The respondent thus argued at the formal hearing that the medical panel’s report was as a matter of law invalid because it was based upon an incorrect history and was “doctored” by an unidentified source (by someone who changed the 1991 to 1992 on page six). The trial commissioner, however, was not persuaded, and found that the errors in the panel’s report under the Reported History section “may or may not have been” scrivener’s errors. (Finding ¶ B, as modified by granting of Motion to Correct). On appeal to this board, the respondents again argue that the medical panel’s decision should be deemed invalid due to the errors set forth in the paragraph above. We conclude, however, that it was within the trial commissioner’s discretion to review these errors, and to determine whether they should invalidate the entire report.
In support of their appeal, the respondents cite Fish v. Caldor, Inc., 3840 CRB-7-98-6 (May 11, 1999), where the board held that a trial commissioner is only bound to accept the findings of the medical panel insofar as they establish the existence of a previous permanent partial impairment, but that the legal consequences of that injury (i.e., whether the previous injury has combined with a subsequent injury to cause a materially and substantially greater disability than would have occurred due to the second injury alone) remain within the jurisdictional purview of the trial commissioner. See also Johnson v. East Haven Hay & Grain Supply, Inc., 4075 CRB-3-99-7 (Aug. 10, 2000).
Here, the trial commissioner clearly reviewed the entire seven-page report, and he specifically made findings listing the extensive medical evidence which the panel reviewed. (Finding ¶ 13). The trial commissioner was not persuaded that the limited errors pointed out by the respondents required him to invalidate the entire report. The trial commissioner’s decision is understandable, as a seven page medical report may indeed contain some errors, but nevertheless overall constitute a reliable report. Significantly, in the medical panel’s report, prior to making the error on page six regarding the February 20, 1992 date, the report correctly referred to the date of injury as February 20, 1992 ten times. Moreover, it was within the discretion of the trial commissioner to interpret the panel’s conclusion that the “the claimant did not have a significant pre-existing back injury” (Finding ¶ 11) as indicating that the claimant did not have a pre-existing disability. We thus find no error in the trial commissioner’s reliance upon the medical panel’s report in dismissing the request for transfer.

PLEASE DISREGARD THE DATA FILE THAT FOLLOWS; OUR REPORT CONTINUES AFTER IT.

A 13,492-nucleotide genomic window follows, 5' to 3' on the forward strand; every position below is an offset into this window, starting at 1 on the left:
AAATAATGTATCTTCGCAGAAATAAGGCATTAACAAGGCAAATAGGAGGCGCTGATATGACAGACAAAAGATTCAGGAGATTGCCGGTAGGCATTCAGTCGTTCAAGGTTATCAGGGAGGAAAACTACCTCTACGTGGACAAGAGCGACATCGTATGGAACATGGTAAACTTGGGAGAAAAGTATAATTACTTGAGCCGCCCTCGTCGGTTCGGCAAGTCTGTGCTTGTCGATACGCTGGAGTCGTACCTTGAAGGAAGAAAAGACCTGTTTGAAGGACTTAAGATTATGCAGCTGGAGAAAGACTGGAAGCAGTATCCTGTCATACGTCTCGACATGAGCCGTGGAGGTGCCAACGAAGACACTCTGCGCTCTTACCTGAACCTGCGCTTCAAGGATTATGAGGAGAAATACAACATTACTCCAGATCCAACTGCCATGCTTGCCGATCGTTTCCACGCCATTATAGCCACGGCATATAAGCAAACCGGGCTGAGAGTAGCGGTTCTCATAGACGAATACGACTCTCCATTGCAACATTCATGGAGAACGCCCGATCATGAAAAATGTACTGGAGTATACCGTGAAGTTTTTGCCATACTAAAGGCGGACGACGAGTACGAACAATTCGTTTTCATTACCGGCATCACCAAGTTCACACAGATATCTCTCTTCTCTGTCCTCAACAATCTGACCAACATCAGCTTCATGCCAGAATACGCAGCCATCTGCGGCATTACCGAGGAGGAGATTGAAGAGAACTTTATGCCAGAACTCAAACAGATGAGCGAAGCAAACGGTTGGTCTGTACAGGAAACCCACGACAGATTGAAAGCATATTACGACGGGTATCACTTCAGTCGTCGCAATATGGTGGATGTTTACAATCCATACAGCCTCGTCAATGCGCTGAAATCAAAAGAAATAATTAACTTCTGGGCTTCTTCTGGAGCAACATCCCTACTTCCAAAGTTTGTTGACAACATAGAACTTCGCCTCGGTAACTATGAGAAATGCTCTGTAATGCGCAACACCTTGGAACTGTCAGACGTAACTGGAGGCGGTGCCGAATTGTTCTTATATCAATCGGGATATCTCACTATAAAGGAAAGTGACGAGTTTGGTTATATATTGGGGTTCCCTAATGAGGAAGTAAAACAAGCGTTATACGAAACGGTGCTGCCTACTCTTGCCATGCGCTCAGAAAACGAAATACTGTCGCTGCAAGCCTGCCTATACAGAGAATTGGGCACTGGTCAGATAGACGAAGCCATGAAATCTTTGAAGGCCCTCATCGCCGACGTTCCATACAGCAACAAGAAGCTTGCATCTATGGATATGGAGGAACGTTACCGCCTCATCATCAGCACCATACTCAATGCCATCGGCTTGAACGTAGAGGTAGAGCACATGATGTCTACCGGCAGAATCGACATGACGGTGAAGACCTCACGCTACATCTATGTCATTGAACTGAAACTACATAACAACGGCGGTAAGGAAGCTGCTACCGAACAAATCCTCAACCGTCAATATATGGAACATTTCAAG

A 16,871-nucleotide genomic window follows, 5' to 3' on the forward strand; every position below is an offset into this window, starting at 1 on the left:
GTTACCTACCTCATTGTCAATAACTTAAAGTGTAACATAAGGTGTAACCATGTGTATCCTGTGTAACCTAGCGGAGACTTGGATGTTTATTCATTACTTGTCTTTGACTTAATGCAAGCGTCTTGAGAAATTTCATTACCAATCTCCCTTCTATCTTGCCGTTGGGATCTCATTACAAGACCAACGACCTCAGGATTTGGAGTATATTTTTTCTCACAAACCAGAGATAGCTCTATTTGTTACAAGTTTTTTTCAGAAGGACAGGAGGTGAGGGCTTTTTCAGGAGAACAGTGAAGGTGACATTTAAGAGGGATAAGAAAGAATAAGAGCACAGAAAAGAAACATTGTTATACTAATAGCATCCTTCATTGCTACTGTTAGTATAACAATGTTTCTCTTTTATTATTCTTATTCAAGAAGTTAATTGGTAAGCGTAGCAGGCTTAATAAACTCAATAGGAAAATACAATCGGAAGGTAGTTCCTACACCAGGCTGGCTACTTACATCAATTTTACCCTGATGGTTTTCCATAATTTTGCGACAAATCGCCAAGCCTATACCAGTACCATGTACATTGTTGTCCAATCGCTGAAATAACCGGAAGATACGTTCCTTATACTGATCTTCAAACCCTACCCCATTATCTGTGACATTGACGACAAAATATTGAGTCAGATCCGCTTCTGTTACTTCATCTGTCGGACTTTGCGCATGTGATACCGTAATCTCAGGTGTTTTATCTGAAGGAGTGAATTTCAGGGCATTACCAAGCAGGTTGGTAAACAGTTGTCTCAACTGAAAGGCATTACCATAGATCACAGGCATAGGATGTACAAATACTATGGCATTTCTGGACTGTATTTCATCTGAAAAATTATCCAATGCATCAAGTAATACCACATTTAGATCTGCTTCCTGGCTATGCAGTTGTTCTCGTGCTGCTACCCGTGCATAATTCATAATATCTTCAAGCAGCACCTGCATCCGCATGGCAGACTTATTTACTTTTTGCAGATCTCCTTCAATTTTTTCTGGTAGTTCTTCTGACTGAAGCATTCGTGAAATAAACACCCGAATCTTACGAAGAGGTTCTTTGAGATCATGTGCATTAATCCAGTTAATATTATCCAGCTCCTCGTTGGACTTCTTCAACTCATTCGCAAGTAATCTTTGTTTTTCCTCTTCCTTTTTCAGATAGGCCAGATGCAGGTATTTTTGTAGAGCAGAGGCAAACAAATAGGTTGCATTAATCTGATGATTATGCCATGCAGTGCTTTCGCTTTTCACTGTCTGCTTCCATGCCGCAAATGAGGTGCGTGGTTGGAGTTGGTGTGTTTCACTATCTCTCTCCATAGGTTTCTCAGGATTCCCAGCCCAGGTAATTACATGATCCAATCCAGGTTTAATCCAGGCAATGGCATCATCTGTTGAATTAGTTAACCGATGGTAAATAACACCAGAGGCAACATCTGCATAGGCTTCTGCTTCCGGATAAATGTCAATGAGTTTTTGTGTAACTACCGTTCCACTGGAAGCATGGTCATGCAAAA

We note that in granting the respondents’ Motion to Correct, the trial commissioner added the following finding: “The respondents have presented evidence which establishes that the claimant did have a previous disability prior to sustaining the work-related injury of February 20, 1992.” The respondents addressed this finding during oral argument before this board, but did not address it in their brief. We find no inconsistency in the trial commissioner’s findings, as the trial commissioner was “bound to accept the panel’s findings insofar as they established the physical existence of the pre-existing injury and disability.” Johnson, supra. In the instant case, the panel concluded that the claimant did not suffer from a significant prior injury, and the trial commissioner, pursuant to § 31-349c(a), was required to accept that opinion. See Johnson, supra.
Finally, we will address the Fund’s contention that this board lacks jurisdiction on the basis that the present appeal has been rendered moot by the language of § 31-349h, which provides in part, “All claims not transferred to the Second Injury Fund, on or before July 1, 1999, shall remain the responsibility of the employer or its insurer.” We will not reiterate our entire analysis regarding this contention which has been made by the Fund in prior cases, as we have already held that § 31-349h does not foreclose an employer or insurer from appealing a final judgment of a trial commissioner on the ground that said commissioner committed error in his application of the law. Weber v. Electric Boat, 4086 CRB-2-99-7 (Nov. 13, 2000), citing Zeoli v. Norwalk Hospital Association, 3974 CRB-7-99-2 (March 13, 2000) and Kuban v. Bridgeport Hospital, 3926 CRB-4-98-11 (Sept. 23, 1999), appeal dismissed, A.C. 20100 (Jan. 5, 2000). Therefore, we disagree with the Fund’s contention that this board lacks jurisdiction over the instant appeal.
The trial commissioner’s decision is affirmed.
Commissioners Robin L. Wilson and Leonard S. Paoletta concur.
1 Mathog & Moniello represented the interests of the respondent employer’s insurer Transamerica. BACK TO TEXT
2 The trial commissioner specifically took administrative notice of the medical panel’s report in Finding No. 8. We note that the trial commissioner refers to the medical panel’s report as Respondents’ Exhibit C, although the report was not formally entered as an exhibit. Rather, the report was appended to the respondents’ Proposed Findings of Fact and Order dated May 27, 1999, along with Exhibit A (Employee’s Report of Injury dated February 27, 1992) and Exhibit B (Attending Physician’s First Report of Injury dated April 29, 1991). BACK TO TEXT